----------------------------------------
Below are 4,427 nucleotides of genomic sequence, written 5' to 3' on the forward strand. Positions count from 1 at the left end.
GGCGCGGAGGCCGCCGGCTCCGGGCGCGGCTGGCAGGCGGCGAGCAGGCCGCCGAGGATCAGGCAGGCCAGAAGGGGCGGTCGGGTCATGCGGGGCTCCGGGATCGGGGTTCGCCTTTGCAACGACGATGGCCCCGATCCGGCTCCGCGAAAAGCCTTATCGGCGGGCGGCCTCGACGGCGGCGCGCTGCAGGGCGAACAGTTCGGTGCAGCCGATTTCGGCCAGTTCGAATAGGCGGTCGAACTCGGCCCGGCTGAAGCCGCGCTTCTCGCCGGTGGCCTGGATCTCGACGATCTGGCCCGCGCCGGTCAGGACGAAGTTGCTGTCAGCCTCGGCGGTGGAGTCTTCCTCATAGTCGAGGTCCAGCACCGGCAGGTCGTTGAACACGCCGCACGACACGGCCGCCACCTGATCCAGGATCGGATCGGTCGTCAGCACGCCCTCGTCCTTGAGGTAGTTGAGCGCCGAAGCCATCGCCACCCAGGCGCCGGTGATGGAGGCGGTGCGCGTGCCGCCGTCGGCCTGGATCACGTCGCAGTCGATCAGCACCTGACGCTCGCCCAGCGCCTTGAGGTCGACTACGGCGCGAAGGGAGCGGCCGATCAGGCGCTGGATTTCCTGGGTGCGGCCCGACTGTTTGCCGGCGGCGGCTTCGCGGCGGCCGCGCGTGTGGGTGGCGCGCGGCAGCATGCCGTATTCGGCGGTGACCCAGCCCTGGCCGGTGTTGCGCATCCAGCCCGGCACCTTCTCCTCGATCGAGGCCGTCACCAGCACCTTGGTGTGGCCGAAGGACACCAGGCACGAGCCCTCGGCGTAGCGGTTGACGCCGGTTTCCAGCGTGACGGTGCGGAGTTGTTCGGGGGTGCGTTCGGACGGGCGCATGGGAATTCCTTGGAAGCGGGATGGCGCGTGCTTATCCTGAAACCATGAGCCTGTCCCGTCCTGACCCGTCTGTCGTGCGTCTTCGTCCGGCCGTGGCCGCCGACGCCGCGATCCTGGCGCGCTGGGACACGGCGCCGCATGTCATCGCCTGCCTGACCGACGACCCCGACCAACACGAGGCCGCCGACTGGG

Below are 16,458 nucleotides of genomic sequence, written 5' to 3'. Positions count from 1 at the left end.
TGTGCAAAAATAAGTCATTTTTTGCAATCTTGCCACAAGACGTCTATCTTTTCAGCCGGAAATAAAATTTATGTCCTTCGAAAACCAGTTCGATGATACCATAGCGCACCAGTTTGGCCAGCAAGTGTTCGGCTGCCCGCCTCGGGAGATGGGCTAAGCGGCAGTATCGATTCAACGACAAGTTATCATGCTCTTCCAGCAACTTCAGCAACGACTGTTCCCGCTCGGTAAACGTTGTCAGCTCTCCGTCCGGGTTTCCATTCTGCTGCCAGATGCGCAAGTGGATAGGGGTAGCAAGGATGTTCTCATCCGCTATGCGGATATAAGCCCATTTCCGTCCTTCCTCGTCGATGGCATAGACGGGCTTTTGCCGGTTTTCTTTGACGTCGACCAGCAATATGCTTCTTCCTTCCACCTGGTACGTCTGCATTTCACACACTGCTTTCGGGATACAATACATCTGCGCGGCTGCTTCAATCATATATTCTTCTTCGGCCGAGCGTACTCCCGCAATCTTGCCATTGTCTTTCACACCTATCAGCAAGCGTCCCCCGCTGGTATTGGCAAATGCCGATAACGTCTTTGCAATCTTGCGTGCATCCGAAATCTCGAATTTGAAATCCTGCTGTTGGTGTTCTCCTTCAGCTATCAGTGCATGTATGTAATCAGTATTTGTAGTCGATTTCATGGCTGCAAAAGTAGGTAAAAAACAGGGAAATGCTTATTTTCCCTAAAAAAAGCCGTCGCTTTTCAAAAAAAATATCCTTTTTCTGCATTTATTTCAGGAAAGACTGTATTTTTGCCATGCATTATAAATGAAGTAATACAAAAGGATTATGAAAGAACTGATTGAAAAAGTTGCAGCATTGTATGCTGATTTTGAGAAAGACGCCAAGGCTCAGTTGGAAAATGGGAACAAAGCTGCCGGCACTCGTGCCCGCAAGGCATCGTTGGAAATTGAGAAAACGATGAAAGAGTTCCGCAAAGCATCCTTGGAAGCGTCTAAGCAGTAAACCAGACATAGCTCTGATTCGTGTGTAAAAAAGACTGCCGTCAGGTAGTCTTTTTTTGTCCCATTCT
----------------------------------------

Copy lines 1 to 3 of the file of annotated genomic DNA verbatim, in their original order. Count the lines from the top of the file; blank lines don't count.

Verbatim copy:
Below are 4,427 nucleotides of genomic sequence, written 5' to 3' on the forward strand. Positions count from 1 at the left end.
GGCGCGGAGGCCGCCGGCTCCGGGCGCGGCTGGCAGGCGGCGAGCAGGCCGCCGAGGATCAGGCAGGCCAGAAGGGGCGGTCGGGTCATGCGGGGCTCCGGGATCGGGGTTCGCCTTTGCAACGACGATGGCCCCGATCCGGCTCCGCGAAAAGCCTTATCGGCGGGCGGCCTCGACGGCGGCGCGCTGCAGGGCGAACAGTTCGGTGCAGCCGATTTCGGCCAGTTCGAATAGGCGGTCGAACTCGGCCCGGCTGAAGCCGCGCTTCTCGCCGGTGGCCTGGATCTCGACGATCTGGCCCGCGCCGGTCAGGACGAAGTTGCTGTCAGCCTCGGCGGTGGAGTCTTCCTCATAGTCGAGGTCCAGCACCGGCAGGTCGTTGAACACGCCGCACGACACGGCCGCCACCTGATCCAGGATCGGATCGGTCGTCAGCACGCCCTCGTCCTTGAGGTAGTTGAGCGCCGAAGCCATCGCCACCCAGGCGCCGGTGATGGAGGCGGTGCGCGTGCCGCCGTCGGCCTGGATCACGTCGCAGTCGATCAGCACCTGACGCTCGCCCAGCGCCTTGAGGTCGACTACGGCGCGAAGGGAGCGGCCGATCAGGCGCTGGATTTCCTGGGTGCGGCCCGACTGTTTGCCGGCGGCGGCTTCGCGGCGGCCGCGCGTGTGGGTGGCGCGCGGCAGCATGCCGTATTCGGCGGTGACCCAGCCCTGGCCGGTGTTGCGCATCCAGCCCGGCACCTTCTCCTCGATCGAGGCCGTCACCAGCACCTTGGTGTGGCCGAAGGACACCAGGCACGAGCCCTCGGCGTAGCGGTTGACGCCGGTTTCCAGCGTGACGGTGCGGAGTTGTTCGGGGGTGCGTTCGGACGGGCGCATGGGAATTCCTTGGAAGCGGGATGGCGCGTGCTTATCCTGAAACCATGAGCCTGTCCCGTCCTGACCCGTCTGTCGTGCGTCTTCGTCCGGCCGTGGCCGCCGACGCCGCGATCCTGGCGCGCTGGGACACGGCGCCGCATGTCATCGCCTGCCTGACCGACGACCCCGACCAACACGAGGCCGCCGACTGGG

Below are 16,458 nucleotides of genomic sequence, written 5' to 3'. Positions count from 1 at the left end.